In a paper published this month in Neuroscience, she and co-authors suggest that a balanced response between neutrophils and macrophages enhance recovery. In adult rats, they documented the usual, rapid neutrophil response at the immediate site of a taste system injury and in nearby tissue. When they blocked the neutrophil response, nearby nerve function was unaffected and when they increased neutrophils, it decreased function at least initially in injured and nearby uninjured nerves.
"It's a really tightly controlled interplay between these populations of neutrophils and macrophages. If you mess with it, you are going to change nerve function," McCluskey said. "Ultimately we have to look upstream at some of the adhesion molecules that get upregulated and tell neutrophils to come in."
She knows neutrophils are bad for nerve function when they are present but wants to determine if they have some lasting impact as well, particularly when there are a lot of them. She also wants to know why they are not nearly as mobile in the older rats.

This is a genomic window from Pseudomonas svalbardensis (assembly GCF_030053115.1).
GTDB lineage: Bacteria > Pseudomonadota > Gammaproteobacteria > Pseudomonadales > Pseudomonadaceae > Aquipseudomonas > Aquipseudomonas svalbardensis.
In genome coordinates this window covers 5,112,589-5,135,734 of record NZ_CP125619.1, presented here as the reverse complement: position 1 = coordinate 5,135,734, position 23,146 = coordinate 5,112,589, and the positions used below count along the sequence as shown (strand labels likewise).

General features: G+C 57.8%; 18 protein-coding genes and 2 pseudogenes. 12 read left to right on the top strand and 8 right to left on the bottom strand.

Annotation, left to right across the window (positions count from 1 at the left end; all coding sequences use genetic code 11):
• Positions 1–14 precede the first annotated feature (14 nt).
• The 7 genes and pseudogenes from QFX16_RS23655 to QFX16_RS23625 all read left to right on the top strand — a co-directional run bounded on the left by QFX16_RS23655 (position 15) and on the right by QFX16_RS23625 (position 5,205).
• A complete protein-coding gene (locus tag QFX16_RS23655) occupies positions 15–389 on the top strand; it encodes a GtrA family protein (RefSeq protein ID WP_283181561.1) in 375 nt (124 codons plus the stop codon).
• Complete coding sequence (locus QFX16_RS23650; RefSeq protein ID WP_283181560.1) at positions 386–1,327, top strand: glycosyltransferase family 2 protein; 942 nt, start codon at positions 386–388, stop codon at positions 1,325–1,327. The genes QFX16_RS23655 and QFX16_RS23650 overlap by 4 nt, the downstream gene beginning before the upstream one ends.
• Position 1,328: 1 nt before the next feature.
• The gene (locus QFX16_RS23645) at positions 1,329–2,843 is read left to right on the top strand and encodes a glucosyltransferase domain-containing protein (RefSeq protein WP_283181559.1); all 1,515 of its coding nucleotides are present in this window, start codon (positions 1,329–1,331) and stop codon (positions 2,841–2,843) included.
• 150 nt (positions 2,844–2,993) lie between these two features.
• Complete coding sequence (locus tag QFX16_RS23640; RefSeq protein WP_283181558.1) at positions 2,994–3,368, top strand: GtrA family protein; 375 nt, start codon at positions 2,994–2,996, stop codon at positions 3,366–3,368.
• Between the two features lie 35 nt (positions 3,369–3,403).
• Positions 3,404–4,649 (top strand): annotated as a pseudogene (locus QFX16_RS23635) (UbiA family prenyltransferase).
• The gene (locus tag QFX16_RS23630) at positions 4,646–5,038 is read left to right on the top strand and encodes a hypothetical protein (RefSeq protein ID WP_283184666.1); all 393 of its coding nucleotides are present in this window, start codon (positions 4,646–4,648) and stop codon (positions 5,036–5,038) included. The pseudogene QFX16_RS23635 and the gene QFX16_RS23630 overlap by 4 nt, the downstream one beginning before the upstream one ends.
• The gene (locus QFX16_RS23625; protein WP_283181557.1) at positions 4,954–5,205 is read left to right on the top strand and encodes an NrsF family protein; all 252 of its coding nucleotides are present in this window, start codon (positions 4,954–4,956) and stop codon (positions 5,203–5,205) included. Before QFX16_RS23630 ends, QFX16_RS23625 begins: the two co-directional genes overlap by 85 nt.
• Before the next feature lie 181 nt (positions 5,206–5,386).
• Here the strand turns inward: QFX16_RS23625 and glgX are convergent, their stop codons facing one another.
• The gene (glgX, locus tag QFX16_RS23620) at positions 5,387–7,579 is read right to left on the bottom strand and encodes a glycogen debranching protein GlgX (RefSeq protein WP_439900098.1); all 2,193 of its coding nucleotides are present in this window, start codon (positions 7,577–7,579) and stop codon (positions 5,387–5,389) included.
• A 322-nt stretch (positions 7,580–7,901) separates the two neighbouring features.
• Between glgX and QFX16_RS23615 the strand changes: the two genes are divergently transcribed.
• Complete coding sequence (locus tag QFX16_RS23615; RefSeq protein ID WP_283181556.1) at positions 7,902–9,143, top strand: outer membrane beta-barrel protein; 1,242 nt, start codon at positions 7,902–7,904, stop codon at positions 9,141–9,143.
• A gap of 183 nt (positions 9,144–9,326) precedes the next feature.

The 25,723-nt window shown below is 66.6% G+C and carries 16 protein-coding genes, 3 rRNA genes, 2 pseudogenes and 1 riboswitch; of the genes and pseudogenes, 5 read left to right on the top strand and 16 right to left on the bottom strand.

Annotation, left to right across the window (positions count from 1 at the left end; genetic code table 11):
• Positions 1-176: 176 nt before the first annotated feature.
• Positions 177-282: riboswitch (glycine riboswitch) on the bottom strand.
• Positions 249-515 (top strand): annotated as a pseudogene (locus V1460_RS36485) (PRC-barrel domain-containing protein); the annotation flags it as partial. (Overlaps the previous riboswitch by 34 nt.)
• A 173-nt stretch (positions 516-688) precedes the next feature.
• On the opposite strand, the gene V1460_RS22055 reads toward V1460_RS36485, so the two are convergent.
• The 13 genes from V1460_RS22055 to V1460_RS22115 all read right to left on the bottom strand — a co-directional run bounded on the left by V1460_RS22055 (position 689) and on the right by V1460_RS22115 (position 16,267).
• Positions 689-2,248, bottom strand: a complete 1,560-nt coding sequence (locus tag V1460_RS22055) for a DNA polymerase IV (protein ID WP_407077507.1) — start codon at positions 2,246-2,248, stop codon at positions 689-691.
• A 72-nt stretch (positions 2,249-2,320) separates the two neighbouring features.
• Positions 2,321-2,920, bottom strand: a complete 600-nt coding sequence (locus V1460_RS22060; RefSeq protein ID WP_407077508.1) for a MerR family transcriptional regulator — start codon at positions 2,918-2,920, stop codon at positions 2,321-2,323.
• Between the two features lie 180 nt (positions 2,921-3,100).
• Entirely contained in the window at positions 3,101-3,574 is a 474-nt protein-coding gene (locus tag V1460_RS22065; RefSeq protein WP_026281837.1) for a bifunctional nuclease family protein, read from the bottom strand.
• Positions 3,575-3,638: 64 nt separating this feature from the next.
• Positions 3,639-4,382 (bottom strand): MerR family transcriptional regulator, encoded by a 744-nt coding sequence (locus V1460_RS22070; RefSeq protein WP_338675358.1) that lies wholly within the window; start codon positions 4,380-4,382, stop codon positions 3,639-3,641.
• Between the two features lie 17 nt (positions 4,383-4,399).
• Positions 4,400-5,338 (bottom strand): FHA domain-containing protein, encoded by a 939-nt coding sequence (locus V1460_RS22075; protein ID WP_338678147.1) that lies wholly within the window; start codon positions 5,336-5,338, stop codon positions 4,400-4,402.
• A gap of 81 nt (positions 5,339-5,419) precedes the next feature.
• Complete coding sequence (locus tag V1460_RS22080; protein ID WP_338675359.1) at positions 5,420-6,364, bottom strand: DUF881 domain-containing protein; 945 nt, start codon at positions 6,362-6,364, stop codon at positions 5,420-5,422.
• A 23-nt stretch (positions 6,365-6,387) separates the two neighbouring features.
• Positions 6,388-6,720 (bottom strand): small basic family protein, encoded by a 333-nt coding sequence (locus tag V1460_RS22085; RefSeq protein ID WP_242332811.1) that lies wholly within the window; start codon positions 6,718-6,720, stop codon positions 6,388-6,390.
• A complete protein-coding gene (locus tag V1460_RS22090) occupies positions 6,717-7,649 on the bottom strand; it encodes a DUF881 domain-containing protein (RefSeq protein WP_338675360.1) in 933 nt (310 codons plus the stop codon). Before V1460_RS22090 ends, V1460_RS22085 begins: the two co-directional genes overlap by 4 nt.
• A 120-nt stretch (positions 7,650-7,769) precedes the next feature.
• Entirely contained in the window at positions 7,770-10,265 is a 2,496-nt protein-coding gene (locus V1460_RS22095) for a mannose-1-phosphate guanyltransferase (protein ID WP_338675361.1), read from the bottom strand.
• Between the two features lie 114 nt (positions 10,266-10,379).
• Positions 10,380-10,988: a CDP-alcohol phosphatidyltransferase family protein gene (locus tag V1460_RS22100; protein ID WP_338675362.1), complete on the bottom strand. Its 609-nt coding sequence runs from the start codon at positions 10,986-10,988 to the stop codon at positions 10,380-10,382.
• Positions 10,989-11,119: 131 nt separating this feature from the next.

Most old rats eventually recovered their sense of taste but not until at least 85 days after injury. Interestingly taste buds and nerves were present much earlier but apparently not functioning. "That was the really surprising part," McCluskey said. "We don't know if the nerve is completely normal in terms of morphology but it's there." The problem may be that the nerve and taste bud are slower to reconnect, so one of her follow-up studies will be looking at affected nerves as well as well as the form and function of axons, or arms, nerves use to reach out to another cell.
Several studies indicate that taste perception declines with age, even though taste bud numbers hold fairly steady. "
|Contact: Toni Baker|
Medical College of Georgia